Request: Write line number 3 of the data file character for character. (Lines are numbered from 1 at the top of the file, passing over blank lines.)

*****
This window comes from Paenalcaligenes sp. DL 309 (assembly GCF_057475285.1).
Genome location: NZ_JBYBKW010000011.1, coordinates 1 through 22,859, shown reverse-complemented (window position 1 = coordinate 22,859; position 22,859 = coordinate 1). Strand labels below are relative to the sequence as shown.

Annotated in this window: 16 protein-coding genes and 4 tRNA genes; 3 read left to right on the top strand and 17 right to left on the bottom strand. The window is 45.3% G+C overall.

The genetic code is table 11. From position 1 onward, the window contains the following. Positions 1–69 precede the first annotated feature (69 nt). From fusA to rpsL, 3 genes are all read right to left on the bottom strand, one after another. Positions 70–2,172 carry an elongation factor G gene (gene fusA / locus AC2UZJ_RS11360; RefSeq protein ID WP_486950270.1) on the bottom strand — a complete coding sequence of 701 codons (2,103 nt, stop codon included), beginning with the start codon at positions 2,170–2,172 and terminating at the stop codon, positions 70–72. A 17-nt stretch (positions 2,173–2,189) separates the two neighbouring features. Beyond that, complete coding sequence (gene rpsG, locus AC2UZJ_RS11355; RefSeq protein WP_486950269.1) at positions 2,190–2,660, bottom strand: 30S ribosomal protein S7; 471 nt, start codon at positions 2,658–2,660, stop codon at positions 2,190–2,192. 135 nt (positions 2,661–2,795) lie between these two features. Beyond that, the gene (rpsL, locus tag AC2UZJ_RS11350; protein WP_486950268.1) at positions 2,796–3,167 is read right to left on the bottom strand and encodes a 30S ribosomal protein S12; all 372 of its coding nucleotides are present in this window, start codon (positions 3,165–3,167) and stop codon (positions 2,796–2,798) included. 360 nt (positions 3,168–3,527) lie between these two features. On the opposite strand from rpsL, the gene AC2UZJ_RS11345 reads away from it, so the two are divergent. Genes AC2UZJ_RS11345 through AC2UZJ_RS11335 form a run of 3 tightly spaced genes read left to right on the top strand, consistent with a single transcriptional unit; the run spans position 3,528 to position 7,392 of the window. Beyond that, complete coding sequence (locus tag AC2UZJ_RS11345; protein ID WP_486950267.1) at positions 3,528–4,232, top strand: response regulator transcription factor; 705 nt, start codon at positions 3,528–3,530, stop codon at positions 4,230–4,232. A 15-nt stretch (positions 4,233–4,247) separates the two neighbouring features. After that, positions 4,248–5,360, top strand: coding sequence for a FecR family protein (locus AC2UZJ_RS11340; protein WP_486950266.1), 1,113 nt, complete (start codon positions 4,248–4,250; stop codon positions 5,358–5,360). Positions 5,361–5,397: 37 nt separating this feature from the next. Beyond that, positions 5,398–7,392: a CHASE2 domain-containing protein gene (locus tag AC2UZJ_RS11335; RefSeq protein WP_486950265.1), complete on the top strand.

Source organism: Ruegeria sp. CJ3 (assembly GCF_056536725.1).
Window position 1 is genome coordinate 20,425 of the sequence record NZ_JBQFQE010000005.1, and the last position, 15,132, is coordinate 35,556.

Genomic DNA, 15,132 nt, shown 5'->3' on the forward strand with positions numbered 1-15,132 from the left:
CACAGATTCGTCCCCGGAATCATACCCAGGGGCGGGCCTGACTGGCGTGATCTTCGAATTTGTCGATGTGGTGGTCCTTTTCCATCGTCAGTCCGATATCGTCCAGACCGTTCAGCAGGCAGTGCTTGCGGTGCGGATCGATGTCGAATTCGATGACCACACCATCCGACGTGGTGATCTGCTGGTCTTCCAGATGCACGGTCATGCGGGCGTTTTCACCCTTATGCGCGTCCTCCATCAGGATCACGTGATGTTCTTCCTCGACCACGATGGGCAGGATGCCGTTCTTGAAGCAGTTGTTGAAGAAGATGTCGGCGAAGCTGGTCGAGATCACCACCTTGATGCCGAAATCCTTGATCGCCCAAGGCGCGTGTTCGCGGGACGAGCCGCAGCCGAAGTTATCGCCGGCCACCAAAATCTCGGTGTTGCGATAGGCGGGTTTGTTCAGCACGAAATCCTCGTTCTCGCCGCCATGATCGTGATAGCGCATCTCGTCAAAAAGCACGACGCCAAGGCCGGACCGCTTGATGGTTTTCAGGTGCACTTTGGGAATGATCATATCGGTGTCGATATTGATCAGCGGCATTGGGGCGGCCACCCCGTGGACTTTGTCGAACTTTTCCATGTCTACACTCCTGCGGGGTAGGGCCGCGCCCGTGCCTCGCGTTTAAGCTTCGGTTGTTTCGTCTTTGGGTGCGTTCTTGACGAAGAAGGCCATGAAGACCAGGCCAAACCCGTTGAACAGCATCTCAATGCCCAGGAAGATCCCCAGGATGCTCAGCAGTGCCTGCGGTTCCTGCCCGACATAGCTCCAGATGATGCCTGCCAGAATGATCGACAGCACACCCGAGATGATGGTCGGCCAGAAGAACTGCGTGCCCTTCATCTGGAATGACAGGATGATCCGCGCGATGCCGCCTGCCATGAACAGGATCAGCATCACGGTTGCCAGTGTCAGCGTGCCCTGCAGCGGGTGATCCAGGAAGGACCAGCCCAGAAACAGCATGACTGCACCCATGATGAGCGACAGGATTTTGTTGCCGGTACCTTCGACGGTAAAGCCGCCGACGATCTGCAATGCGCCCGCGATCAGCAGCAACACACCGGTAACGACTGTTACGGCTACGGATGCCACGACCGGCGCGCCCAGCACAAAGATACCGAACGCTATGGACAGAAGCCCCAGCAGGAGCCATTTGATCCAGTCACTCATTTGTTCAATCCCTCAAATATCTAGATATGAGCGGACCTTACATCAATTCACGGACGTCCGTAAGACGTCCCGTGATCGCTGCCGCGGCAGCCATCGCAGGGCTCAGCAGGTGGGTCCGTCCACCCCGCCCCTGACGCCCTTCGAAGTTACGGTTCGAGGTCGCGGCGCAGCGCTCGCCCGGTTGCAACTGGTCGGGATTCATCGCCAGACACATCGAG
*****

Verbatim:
Annotated in this window: 16 protein-coding genes and 4 tRNA genes; 3 read left to right on the top strand and 17 right to left on the bottom strand. The window is 45.3% G+C overall.